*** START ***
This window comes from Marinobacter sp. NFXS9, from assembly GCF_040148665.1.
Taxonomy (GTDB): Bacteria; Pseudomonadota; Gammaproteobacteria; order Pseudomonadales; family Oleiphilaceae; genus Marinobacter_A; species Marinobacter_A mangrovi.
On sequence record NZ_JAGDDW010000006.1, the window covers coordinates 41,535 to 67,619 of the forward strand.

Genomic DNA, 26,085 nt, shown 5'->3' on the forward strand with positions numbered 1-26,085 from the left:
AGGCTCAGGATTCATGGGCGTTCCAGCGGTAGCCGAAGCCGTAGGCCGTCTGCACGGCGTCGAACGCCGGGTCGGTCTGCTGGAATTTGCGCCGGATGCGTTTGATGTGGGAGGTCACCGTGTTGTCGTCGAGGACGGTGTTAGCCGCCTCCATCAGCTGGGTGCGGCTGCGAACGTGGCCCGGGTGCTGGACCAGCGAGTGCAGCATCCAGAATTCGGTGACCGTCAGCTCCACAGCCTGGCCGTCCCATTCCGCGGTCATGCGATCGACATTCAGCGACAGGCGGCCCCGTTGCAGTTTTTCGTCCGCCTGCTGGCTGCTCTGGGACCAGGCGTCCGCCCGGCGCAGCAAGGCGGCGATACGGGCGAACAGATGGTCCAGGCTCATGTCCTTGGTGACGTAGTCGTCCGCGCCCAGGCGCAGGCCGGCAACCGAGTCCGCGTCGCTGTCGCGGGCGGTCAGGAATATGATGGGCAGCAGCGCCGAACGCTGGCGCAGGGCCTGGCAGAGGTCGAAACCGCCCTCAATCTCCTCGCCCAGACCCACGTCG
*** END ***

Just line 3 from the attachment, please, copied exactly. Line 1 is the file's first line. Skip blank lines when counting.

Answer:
On sequence record NZ_JAGDDW010000006.1, the window covers coordinates 41,535 to 67,619 of the forward strand.